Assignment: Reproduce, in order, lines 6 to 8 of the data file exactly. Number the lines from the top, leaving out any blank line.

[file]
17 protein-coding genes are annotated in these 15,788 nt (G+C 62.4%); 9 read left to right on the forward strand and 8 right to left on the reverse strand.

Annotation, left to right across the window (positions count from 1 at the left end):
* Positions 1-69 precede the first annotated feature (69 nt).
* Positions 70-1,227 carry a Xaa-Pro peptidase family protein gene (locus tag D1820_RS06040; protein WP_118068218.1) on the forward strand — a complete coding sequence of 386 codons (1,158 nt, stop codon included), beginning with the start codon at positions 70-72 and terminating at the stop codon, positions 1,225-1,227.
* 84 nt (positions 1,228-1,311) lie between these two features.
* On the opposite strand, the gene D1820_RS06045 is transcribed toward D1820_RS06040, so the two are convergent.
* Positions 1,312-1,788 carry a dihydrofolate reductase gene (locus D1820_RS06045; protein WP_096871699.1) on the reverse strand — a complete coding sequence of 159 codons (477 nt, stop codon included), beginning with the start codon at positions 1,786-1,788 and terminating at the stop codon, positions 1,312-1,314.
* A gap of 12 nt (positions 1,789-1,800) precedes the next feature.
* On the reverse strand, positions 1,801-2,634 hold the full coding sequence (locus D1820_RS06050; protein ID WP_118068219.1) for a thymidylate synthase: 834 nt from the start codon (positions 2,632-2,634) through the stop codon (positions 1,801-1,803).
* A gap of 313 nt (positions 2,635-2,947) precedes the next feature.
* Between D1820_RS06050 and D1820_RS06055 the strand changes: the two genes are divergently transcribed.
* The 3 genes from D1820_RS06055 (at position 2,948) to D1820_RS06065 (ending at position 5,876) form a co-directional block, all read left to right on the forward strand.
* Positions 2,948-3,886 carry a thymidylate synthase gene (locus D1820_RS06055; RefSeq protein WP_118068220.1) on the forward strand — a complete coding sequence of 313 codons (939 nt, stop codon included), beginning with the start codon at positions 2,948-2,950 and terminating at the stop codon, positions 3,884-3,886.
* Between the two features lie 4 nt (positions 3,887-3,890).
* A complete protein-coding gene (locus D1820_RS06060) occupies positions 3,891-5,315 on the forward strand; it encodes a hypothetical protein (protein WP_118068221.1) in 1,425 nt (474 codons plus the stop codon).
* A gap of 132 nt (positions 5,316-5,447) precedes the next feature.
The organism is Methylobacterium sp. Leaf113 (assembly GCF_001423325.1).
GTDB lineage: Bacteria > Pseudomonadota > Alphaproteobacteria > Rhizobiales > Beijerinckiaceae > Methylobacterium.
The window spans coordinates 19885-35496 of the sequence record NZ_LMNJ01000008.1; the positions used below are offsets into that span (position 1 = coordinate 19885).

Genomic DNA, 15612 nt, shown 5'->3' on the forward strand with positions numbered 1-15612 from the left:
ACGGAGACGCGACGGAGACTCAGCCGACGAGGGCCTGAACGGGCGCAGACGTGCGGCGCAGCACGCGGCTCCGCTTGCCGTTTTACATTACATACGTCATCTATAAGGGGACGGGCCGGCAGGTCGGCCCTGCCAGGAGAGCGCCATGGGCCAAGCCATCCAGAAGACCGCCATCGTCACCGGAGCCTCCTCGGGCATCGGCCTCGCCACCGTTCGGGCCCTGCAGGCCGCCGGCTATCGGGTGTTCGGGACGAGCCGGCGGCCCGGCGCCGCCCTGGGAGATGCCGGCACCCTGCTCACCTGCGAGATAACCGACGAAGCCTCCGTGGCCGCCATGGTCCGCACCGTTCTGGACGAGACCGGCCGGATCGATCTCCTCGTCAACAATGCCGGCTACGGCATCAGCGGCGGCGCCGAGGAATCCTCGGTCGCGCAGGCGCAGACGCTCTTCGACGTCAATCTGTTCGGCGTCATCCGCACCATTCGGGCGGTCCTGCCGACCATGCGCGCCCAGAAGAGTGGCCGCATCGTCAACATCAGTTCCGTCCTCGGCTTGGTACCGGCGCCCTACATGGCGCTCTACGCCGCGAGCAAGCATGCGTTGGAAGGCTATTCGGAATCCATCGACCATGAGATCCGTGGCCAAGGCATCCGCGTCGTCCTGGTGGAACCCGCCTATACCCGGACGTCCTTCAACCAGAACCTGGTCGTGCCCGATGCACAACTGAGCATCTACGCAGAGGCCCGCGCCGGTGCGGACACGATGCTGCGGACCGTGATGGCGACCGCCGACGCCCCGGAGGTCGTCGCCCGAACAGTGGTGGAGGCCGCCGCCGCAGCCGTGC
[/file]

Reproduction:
* On the opposite strand, the gene D1820_RS06045 is transcribed toward D1820_RS06040, so the two are convergent.
* Positions 1,312-1,788 carry a dihydrofolate reductase gene (locus D1820_RS06045; protein WP_096871699.1) on the reverse strand — a complete coding sequence of 159 codons (477 nt, stop codon included), beginning with the start codon at positions 1,786-1,788 and terminating at the stop codon, positions 1,312-1,314.
* A gap of 12 nt (positions 1,789-1,800) precedes the next feature.